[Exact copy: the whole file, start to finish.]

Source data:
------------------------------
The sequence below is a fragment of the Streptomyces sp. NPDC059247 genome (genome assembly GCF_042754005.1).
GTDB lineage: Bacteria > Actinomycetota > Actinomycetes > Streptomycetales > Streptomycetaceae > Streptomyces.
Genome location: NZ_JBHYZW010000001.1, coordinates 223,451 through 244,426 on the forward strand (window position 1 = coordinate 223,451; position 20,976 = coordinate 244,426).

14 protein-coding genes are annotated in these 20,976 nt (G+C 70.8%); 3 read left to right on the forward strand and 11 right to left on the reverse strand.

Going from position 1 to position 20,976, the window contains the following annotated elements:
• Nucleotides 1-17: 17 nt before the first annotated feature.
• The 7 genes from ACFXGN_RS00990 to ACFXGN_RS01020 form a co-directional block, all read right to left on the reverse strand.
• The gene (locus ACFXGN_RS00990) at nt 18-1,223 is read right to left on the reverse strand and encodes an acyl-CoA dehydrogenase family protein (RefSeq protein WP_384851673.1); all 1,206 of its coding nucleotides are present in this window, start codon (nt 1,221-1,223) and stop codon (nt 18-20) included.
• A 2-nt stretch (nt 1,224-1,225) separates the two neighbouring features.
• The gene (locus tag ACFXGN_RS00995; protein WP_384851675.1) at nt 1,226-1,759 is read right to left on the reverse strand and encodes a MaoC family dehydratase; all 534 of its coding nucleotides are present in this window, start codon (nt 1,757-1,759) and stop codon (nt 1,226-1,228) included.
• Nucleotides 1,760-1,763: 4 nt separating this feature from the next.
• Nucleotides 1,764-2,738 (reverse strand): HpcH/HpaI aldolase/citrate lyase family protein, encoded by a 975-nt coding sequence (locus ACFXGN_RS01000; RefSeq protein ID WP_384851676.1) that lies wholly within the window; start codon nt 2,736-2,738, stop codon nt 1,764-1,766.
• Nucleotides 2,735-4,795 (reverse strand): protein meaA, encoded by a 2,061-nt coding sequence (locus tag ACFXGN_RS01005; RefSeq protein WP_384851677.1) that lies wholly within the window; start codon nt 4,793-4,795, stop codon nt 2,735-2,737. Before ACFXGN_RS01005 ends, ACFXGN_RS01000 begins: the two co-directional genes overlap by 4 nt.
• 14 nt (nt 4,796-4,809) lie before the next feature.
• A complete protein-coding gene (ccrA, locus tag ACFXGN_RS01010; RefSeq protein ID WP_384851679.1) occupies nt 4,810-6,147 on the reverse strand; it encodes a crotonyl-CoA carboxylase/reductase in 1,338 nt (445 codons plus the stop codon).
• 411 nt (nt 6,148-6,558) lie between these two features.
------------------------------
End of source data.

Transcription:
The sequence below is a fragment of the Streptomyces sp. NPDC059247 genome (genome assembly GCF_042754005.1).
GTDB lineage: Bacteria > Actinomycetota > Actinomycetes > Streptomycetales > Streptomycetaceae > Streptomyces.
Genome location: NZ_JBHYZW010000001.1, coordinates 223,451 through 244,426 on the forward strand (window position 1 = coordinate 223,451; position 20,976 = coordinate 244,426).

14 protein-coding genes are annotated in these 20,976 nt (G+C 70.8%); 3 read left to right on the forward strand and 11 right to left on the reverse strand.

Going from position 1 to position 20,976, the window contains the following annotated elements:
• Nucleotides 1-17: 17 nt before the first annotated feature.
• The 7 genes from ACFXGN_RS00990 to ACFXGN_RS01020 form a co-directional block, all read right to left on the reverse strand.
• The gene (locus ACFXGN_RS00990) at nt 18-1,223 is read right to left on the reverse strand and encodes an acyl-CoA dehydrogenase family protein (RefSeq protein WP_384851673.1); all 1,206 of its coding nucleotides are present in this window, start codon (nt 1,221-1,223) and stop codon (nt 18-20) included.
• A 2-nt stretch (nt 1,224-1,225) separates the two neighbouring features.
• The gene (locus tag ACFXGN_RS00995; protein WP_384851675.1) at nt 1,226-1,759 is read right to left on the reverse strand and encodes a MaoC family dehydratase; all 534 of its coding nucleotides are present in this window, start codon (nt 1,757-1,759) and stop codon (nt 1,226-1,228) included.
• Nucleotides 1,760-1,763: 4 nt separating this feature from the next.
• Nucleotides 1,764-2,738 (reverse strand): HpcH/HpaI aldolase/citrate lyase family protein, encoded by a 975-nt coding sequence (locus ACFXGN_RS01000; RefSeq protein ID WP_384851676.1) that lies wholly within the window; start codon nt 2,736-2,738, stop codon nt 1,764-1,766.
• Nucleotides 2,735-4,795 (reverse strand): protein meaA, encoded by a 2,061-nt coding sequence (locus tag ACFXGN_RS01005; RefSeq protein WP_384851677.1) that lies wholly within the window; start codon nt 4,793-4,795, stop codon nt 2,735-2,737. Before ACFXGN_RS01005 ends, ACFXGN_RS01000 begins: the two co-directional genes overlap by 4 nt.
• 14 nt (nt 4,796-4,809) lie before the next feature.
• A complete protein-coding gene (ccrA, locus tag ACFXGN_RS01010; RefSeq protein ID WP_384851679.1) occupies nt 4,810-6,147 on the reverse strand; it encodes a crotonyl-CoA carboxylase/reductase in 1,338 nt (445 codons plus the stop codon).
• 411 nt (nt 6,148-6,558) lie between these two features.